Hit Australia in January for a (Second) Summer of Sport

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With the FIFA World Cup underway and two major sporting events – the Tour de France and Wimbledon – set to kick off soon in the UK, Brits are in for an exciting sporting summer. However, if you just can’t get enough sunshine and sport, why not take a trip Down Under in January 2015 and take in their Australian equivalents? January sees two of the biggest events on the southern hemisphere’s sporting calendar – the Tour Down Under in Adelaide and South Australia, and the Australian Open in Melbourne.

Even if sport’s not your cup of tea, don’t forget the three-week Sydney Festival takes place in January too. Here, we’ll take a look at all these events in a bit more detail – and if you find yourself tempted to book a trip, this handy Cost of Living tool can help you compare the costs of transport, nights out and shopping in Australia to those of your home city.

 Tour Down Under, January 17th – 25th

As the first event of the Union Cycliste Internationale’s Pro Tour – which also includes the Tour de France and the Giro d’Italia – the Tour Down Under is a huge date on the calendar for professional cyclists and fans alike. Stages normally take place around the foothills of Adelaide, the scenic Barossa Valley wine region and the coastal Fleirieu Peninsula, before returning to the city streets for the final race.

Hundreds of thousands of people turn out to watch the cyclists pass by, but there’s much more going on besides the race: the celebrations usually include a Bike Expo in Adelaide, musical events, street parties and, of course, the chance to sample Adelaide’s unique food and wine. If you’ve never been, it’s a wonderful time to get to know Adelaide!

 Australian Open,  January 19th – February 1st

Held at Melbourne Park, the Grand Slam of Asia-Pacific is second only to the US Open in attendance figures: the Rod Laver Arena, where much of the action takes place, has a capacity of 15,000. All three main courts have retractable roofs as of June this year, leading organisers to bill the venue as officially “weatherproofed” –particularly important for Australia, where extreme heat is just as capable of stopping play as heavy rain.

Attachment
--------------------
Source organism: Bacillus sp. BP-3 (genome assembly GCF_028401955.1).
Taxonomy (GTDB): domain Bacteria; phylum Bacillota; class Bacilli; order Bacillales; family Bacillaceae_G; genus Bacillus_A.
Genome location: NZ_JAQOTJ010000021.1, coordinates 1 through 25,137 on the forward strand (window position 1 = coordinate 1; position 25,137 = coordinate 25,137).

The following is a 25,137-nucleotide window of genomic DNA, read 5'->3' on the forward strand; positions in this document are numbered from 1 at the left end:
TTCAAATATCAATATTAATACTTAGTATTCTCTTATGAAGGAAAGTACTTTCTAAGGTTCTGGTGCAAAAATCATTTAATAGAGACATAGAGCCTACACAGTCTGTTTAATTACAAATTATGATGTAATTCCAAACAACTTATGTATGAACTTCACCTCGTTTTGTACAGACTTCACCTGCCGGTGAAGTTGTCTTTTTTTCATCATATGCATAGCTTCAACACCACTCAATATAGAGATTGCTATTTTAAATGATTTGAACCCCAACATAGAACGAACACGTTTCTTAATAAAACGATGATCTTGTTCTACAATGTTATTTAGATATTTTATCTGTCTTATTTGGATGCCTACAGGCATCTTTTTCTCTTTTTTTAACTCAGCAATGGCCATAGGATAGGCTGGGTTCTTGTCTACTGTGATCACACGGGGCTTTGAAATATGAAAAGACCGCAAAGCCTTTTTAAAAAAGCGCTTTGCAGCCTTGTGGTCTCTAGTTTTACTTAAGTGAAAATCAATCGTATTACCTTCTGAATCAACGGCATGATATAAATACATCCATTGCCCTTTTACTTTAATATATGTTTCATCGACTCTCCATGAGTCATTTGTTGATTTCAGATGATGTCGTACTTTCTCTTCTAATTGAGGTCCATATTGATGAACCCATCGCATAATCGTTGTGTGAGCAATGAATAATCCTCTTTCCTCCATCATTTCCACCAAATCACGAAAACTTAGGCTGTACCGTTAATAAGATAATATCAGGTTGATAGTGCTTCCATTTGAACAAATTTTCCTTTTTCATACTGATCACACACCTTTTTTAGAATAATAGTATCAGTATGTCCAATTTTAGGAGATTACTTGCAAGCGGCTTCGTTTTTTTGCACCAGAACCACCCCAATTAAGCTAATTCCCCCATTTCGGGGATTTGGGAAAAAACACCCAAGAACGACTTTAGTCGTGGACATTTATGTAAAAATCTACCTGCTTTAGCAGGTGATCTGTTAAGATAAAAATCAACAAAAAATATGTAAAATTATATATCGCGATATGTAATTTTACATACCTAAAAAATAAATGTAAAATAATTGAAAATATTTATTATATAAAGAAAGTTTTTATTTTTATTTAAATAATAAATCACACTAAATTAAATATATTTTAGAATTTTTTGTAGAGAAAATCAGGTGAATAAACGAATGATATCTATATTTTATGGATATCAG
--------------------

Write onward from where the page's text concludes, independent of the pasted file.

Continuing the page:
Tickets are due to go on sale in October, and if you’re planning a visit there’s also the Festival of Sails to enjoy between January 22nd and the 26th – one of the biggest and oldest regattas in Australia, and always a huge celebration.

 Sydney Festival, January 8th – 26th

A three-week festival of music, theatre, dance, comedy and any other kind of performing art you can imagine, there’s nothing quite like the Sydney Festival. With more than 300 different events to choose from, there’s sure to be something to suit all tastes: from classical music to political street theatre, it’s all here. The festival also traditionally features a large programme of free performances, so you needn’t worry about all those tickets breaking the bank.

Events take place at around 30 venues around the city, including the Sydney Theatre, City Recital Hall and, of course, the Sydney Opera House. Look out for the colourful Spiegeltents that pop up in Hyde Park and Parramatta offering cabaret and circus performances. Much like Edinburgh, festival season is one of the best times to see Sydney at its most expressive and artistic: don’t miss it!

This post was made possible by our partner host BudgetDirect.